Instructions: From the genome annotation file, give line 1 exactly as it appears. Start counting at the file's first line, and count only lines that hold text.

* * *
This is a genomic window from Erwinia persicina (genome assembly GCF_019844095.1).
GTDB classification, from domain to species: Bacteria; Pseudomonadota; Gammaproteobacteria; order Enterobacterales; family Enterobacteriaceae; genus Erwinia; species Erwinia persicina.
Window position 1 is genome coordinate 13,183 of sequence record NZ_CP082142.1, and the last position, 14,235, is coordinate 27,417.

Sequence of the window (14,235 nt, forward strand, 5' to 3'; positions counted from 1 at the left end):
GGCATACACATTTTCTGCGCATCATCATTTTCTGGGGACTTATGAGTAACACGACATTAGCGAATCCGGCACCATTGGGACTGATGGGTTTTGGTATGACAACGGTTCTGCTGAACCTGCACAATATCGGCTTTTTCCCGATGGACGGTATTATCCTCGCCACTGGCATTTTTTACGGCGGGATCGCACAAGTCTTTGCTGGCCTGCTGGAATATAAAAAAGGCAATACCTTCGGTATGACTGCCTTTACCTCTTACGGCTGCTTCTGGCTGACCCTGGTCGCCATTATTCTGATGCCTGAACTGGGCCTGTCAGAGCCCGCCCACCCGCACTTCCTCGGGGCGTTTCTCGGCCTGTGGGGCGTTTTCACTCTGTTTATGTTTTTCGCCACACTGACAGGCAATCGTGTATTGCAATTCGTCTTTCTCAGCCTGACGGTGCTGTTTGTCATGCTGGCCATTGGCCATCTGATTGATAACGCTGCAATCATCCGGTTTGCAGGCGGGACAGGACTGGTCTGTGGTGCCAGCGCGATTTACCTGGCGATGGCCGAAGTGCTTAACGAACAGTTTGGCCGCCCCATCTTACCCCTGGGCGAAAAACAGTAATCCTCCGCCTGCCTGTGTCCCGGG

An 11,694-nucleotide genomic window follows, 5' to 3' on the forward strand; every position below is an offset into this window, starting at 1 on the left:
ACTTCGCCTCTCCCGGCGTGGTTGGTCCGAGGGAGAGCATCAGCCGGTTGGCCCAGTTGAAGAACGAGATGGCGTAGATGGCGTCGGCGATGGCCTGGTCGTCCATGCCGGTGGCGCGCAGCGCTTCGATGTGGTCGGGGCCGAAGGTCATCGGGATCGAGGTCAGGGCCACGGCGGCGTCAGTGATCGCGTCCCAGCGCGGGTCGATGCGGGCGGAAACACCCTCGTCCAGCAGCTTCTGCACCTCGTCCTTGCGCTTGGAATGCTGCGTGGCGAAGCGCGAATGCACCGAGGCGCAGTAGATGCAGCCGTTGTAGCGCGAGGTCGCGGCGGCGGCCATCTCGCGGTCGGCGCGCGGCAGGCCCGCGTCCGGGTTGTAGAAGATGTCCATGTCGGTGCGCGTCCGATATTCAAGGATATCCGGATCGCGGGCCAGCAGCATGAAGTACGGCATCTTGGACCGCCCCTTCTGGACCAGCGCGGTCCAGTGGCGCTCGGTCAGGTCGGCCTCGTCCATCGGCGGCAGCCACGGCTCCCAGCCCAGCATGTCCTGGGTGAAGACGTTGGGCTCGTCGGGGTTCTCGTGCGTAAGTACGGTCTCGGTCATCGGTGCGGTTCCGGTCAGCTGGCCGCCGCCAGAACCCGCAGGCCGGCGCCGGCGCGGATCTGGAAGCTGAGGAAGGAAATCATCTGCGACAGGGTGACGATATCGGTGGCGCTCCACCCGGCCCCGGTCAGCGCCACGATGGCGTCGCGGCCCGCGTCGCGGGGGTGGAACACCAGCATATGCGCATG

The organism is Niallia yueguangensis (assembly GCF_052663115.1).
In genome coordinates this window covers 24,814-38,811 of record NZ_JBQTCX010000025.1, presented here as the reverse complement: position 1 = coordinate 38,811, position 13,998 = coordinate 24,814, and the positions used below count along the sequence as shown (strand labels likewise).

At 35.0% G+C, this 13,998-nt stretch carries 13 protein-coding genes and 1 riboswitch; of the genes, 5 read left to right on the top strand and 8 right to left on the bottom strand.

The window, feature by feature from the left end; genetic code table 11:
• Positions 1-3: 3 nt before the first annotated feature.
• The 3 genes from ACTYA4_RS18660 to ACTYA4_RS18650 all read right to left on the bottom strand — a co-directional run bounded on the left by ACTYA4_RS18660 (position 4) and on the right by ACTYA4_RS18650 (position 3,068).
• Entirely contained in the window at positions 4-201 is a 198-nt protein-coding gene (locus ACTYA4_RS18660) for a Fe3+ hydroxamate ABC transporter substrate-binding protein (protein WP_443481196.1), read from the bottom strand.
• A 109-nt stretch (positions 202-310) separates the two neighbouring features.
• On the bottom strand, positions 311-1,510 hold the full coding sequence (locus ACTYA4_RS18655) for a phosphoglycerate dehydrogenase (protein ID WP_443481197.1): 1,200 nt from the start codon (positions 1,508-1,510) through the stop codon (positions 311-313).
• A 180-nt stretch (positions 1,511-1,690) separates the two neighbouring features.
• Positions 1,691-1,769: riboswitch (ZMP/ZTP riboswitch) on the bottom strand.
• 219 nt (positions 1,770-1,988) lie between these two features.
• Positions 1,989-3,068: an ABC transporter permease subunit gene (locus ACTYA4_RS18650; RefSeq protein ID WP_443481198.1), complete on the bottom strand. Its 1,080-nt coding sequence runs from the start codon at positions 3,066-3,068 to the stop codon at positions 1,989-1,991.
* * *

This is a genomic window from Erwinia persicina (genome assembly GCF_019844095.1).